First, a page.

The remaining five districts either could not provide documentation to support that all safety drills were conducted or provided documentation that lacked a district official’s signature.
Bus Inspections Fall Short
Buses should have daily pre-trip inspections conducted prior to each run, whereby the driver indicates that they have observed various aspects of the bus and that all is in proper working order.
While the majority of the districts and vendors examined did conduct pre-trip inspections, there was no documented review of all pre-trip inspections reports by the head mechanic or another designated official, as recommended by the State Education Department. Therefore, districts may lack assurance that all pre-trip inspections are performed. This could result in hazardous issues not being identified on the buses or that identified hazards are not corrected in a timely manner.
For example, auditors observed that Rome’s 11 in-house drivers did not conduct the pre-trip inspections; however, the auditors did find documentation indicating the inspections had been completed.
Not All Drivers Trained as Required
While all districts and vendors had individuals who were responsible for facilitating training and ensuring that drivers met all requirements, auditors found that all but one district had deficiencies. Of the 777 district and vendor drivers reviewed, 169 (22 percent) did not complete the required training. In Rome, 53 percent of drivers lacked proper training documentation. Horseheads was the only district to have documentation to support that each of the district drivers attended all required training.
Complaints Not Adequately Documented
None of the school districts examined were properly recording, investigating or following up on complaints made by citizens, parents and employees with regard to drivers, monitors, attendants, bus stops or any other safety concerns. The lack of a centralized complaint log and process could result in specific dangers not being identified or resolved. This creates a risk that issues and problems could go unnoticed and result in safety risks for students.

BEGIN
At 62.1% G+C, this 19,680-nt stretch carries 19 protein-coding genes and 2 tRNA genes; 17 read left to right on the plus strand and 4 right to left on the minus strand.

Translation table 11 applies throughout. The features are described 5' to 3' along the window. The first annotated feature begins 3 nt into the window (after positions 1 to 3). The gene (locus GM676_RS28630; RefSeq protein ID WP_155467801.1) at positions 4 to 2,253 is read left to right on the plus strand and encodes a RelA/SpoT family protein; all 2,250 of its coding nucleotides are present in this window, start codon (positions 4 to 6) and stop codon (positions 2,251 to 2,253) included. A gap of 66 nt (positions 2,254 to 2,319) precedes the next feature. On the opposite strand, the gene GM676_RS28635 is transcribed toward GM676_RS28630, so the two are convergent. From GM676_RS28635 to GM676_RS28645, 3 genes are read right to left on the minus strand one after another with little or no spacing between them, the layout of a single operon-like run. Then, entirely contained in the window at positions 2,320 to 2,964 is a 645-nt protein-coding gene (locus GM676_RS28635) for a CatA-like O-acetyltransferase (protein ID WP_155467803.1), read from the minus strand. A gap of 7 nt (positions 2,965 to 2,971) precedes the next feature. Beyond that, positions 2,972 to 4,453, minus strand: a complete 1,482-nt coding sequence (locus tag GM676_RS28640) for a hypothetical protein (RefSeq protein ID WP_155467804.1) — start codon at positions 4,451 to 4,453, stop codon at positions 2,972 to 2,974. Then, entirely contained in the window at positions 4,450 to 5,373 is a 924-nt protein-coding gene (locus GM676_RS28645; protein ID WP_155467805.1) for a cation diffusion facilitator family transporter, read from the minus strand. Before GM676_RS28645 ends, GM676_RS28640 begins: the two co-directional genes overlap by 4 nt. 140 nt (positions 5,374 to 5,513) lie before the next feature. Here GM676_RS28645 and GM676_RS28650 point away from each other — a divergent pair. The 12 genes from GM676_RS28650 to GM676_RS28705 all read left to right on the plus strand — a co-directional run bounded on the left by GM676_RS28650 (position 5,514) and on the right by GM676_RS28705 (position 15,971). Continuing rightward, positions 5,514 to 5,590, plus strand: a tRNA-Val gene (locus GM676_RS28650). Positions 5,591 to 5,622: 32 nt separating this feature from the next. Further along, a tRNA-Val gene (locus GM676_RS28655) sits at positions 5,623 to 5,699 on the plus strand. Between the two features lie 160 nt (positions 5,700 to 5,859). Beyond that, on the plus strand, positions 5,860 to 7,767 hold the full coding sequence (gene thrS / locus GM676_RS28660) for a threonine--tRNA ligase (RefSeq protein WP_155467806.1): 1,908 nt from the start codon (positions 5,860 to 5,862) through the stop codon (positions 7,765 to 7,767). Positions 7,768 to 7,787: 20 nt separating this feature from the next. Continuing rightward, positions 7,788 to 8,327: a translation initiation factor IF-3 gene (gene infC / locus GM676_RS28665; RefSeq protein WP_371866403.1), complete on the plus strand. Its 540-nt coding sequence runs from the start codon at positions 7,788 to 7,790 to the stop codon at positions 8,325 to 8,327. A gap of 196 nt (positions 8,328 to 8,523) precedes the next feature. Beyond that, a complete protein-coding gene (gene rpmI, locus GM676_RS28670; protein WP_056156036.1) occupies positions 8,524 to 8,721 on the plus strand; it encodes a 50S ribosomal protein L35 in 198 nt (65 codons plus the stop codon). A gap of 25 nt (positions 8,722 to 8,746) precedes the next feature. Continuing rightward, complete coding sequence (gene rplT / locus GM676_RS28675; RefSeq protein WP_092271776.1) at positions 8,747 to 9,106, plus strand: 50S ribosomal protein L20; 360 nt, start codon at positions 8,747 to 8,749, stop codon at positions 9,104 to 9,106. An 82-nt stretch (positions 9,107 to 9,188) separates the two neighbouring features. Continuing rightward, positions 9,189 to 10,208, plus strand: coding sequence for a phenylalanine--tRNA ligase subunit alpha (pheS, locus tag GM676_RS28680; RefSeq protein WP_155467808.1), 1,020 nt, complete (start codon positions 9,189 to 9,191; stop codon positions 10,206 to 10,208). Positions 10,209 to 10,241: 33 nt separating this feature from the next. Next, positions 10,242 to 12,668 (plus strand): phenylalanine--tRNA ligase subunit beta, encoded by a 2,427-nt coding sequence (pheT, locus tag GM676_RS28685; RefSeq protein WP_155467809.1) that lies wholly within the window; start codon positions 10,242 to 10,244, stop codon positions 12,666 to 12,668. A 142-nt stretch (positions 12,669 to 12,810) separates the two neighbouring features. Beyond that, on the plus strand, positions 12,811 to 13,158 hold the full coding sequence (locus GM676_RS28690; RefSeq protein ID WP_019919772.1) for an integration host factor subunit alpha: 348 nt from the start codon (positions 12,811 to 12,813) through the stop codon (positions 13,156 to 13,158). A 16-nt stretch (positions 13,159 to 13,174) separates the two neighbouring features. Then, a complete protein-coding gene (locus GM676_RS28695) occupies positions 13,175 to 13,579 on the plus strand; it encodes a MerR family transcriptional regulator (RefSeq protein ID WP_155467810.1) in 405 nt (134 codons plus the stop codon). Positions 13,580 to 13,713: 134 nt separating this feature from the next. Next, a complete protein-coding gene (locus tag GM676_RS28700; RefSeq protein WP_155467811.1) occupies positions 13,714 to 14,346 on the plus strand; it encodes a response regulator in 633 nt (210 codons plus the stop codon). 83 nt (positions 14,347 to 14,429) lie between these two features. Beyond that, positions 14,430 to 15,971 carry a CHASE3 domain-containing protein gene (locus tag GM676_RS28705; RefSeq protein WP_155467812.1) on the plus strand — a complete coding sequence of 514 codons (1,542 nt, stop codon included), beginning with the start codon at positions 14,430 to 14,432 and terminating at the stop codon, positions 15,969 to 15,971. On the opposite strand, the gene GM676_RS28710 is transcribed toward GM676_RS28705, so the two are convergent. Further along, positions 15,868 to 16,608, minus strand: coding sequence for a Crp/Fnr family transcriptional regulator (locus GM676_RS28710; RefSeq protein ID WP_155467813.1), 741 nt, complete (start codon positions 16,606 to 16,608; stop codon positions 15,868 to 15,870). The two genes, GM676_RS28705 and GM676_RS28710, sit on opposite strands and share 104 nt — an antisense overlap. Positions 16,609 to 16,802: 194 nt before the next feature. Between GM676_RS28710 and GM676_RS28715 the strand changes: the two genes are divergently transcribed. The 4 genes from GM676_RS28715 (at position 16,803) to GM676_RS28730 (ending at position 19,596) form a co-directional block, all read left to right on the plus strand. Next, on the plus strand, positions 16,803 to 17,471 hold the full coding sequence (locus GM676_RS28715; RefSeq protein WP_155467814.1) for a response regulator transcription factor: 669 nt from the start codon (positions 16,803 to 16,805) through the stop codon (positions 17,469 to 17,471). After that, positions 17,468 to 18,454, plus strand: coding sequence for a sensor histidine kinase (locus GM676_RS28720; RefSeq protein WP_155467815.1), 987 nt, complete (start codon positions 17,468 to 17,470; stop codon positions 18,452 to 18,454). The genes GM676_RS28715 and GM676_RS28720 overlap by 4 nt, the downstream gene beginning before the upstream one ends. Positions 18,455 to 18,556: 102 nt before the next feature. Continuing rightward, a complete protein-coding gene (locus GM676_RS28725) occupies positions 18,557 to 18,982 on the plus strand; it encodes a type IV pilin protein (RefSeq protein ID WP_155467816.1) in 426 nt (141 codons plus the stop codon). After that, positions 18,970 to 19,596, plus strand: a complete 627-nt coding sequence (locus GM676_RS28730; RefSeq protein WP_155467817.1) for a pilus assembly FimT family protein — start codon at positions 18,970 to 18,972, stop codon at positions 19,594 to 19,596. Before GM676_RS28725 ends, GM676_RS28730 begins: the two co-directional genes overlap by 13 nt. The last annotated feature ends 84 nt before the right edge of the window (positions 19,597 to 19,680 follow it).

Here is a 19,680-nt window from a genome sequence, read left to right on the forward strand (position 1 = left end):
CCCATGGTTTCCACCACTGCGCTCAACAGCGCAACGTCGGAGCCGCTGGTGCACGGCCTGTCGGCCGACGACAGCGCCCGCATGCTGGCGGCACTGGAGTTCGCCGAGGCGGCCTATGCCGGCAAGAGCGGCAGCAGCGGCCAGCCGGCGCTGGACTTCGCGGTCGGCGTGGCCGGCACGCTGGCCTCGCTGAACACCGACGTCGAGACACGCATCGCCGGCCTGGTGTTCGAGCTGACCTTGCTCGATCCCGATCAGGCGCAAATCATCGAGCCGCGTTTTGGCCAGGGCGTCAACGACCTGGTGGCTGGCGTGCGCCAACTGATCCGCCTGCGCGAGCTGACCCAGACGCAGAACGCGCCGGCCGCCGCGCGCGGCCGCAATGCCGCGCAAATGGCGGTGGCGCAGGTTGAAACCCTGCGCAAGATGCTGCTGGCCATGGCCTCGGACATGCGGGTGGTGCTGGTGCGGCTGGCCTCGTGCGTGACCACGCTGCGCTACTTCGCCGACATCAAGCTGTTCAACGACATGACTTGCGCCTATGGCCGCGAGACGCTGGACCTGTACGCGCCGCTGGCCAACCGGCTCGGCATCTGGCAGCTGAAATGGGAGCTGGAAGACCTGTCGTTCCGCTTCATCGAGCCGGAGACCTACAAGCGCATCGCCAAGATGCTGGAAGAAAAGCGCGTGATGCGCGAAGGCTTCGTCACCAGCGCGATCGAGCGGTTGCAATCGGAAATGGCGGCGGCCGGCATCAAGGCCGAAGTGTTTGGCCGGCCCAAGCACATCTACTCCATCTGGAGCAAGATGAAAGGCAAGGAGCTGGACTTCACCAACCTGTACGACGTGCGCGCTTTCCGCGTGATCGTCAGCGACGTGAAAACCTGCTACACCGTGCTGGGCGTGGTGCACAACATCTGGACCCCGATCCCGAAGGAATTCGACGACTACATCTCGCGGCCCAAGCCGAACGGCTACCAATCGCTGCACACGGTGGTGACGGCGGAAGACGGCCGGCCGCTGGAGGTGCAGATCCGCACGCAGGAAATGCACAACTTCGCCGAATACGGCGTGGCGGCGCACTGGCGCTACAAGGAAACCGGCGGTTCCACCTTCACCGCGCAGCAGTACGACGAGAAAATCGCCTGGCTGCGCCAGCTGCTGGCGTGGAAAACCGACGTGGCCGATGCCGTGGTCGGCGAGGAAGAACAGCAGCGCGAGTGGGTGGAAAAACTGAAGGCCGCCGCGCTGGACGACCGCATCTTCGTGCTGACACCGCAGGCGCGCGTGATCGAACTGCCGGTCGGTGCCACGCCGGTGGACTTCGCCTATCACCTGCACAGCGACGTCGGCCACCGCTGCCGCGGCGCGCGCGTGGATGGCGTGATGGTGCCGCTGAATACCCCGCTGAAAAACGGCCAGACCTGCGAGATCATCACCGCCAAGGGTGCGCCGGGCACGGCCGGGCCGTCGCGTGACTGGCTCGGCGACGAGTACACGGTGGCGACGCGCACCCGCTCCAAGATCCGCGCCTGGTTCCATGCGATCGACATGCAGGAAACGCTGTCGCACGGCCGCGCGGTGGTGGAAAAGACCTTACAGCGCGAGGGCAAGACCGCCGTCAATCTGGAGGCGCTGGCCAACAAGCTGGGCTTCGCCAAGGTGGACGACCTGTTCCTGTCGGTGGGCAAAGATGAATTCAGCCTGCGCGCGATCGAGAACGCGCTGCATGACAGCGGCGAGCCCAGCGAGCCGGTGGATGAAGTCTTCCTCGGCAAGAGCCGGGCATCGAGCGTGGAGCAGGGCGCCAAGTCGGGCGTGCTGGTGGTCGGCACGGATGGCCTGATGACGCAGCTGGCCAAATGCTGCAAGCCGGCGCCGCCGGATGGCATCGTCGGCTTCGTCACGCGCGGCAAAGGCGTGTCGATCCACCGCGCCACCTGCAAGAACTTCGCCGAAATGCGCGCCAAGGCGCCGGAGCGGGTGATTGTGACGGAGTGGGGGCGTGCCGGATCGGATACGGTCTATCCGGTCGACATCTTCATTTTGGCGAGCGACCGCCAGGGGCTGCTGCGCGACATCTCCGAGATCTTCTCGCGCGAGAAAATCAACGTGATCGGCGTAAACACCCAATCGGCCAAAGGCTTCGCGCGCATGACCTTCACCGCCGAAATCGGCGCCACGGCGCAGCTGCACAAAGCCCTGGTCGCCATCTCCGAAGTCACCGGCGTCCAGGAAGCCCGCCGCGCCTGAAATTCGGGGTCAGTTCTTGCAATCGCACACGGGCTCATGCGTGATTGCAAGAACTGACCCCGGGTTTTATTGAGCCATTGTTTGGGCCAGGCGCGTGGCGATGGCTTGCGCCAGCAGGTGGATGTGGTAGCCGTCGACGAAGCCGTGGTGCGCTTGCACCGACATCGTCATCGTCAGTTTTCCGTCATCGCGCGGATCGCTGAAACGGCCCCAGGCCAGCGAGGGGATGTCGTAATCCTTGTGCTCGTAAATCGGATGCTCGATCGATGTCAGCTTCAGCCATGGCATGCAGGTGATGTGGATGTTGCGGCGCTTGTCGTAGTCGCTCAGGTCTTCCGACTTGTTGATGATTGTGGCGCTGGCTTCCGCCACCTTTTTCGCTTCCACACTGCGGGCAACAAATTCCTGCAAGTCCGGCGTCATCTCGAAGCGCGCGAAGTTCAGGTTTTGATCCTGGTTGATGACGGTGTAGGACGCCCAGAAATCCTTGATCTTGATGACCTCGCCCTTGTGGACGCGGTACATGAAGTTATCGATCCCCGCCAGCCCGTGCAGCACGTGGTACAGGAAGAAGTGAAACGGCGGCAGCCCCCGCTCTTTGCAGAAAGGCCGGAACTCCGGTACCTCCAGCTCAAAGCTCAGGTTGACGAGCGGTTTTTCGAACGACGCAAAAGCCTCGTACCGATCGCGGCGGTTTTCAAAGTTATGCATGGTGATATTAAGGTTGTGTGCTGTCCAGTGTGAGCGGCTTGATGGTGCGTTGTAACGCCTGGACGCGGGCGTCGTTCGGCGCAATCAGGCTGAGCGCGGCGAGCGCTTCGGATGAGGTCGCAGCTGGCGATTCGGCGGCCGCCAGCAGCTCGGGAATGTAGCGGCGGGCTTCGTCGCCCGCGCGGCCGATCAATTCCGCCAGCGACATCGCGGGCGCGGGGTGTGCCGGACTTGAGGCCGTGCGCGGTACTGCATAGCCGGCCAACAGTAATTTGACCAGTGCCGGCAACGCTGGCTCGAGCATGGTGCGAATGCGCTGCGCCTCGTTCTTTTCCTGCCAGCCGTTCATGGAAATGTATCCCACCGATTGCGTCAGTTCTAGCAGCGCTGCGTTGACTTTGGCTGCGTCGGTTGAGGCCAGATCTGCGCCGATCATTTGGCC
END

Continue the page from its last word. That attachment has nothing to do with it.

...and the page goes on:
Not All Superintendents Annually Approved Drivers
While Clarence and Horseheads superintendents annually approved all their drivers, Cornwall, Rome, Saratoga Springs, Watertown and West Irondequoit superintendents did not. Failure to annually approve drivers creates a risk that any known issues regarding a driver may not be considered in evaluating the driver’s fitness.
DiNapoli recommended school officials take immediate steps to address the deficiencies identified in the audit, including:
•Ensuring that the superintendent annually approve all drivers that transport district students, including contracted transportation vendor drivers.
• Taking an active role in overseeing transportation department and contracted vendors’ activities and their compliance with requirements. This should include ensuring that:
o All drivers meet the minimum training requirements to transport district students;
o All drivers are included on the random drug and alcohol testing list;
o All drivers are subject to observation by a trained official to ensure that they are not under the influence of drugs or alcohol prior to starting a run;
o All bus safety drills are actively observed and all safety drill forms are signed; and
o All buses have pre-trip inspections conducted, reviewed timely and adequately documented.
• Establishing procedures for the intake, documentation and resolution of complaints.